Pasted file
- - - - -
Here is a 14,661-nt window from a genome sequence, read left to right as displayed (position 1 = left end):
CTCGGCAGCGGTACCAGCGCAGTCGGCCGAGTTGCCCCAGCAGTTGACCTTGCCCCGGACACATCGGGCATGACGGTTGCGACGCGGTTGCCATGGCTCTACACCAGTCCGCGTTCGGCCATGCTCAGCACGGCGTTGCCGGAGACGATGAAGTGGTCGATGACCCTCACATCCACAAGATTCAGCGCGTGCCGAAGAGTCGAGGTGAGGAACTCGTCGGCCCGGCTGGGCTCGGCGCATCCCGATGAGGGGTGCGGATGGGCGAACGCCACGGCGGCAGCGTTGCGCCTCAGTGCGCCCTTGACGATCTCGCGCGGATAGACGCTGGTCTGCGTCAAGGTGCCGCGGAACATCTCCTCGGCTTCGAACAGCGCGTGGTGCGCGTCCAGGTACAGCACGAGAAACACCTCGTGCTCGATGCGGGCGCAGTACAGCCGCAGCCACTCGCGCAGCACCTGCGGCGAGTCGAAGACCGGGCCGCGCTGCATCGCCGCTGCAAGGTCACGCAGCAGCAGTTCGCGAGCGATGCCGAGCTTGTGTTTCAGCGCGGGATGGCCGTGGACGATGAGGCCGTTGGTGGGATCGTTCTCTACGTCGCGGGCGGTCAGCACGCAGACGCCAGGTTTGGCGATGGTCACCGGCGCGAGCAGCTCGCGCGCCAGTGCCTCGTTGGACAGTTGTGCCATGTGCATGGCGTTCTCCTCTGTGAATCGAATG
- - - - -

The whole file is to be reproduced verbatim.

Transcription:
Here is a 14,661-nt window from a genome sequence, read left to right as displayed (position 1 = left end):
CTCGGCAGCGGTACCAGCGCAGTCGGCCGAGTTGCCCCAGCAGTTGACCTTGCCCCGGACACATCGGGCATGACGGTTGCGACGCGGTTGCCATGGCTCTACACCAGTCCGCGTTCGGCCATGCTCAGCACGGCGTTGCCGGAGACGATGAAGTGGTCGATGACCCTCACATCCACAAGATTCAGCGCGTGCCGAAGAGTCGAGGTGAGGAACTCGTCGGCCCGGCTGGGCTCGGCGCATCCCGATGAGGGGTGCGGATGGGCGAACGCCACGGCGGCAGCGTTGCGCCTCAGTGCGCCCTTGACGATCTCGCGCGGATAGACGCTGGTCTGCGTCAAGGTGCCGCGGAACATCTCCTCGGCTTCGAACAGCGCGTGGTGCGCGTCCAGGTACAGCACGAGAAACACCTCGTGCTCGATGCGGGCGCAGTACAGCCGCAGCCACTCGCGCAGCACCTGCGGCGAGTCGAAGACCGGGCCGCGCTGCATCGCCGCTGCAAGGTCACGCAGCAGCAGTTCGCGAGCGATGCCGAGCTTGTGTTTCAGCGCGGGATGGCCGTGGACGATGAGGCCGTTGGTGGGATCGTTCTCTACGTCGCGGGCGGTCAGCACGCAGACGCCAGGTTTGGCGATGGTCACCGGCGCGAGCAGCTCGCGCGCCAGTGCCTCGTTGGACAGTTGTGCCATGTGCATGGCGTTCTCCTCTGTGAATCGAATG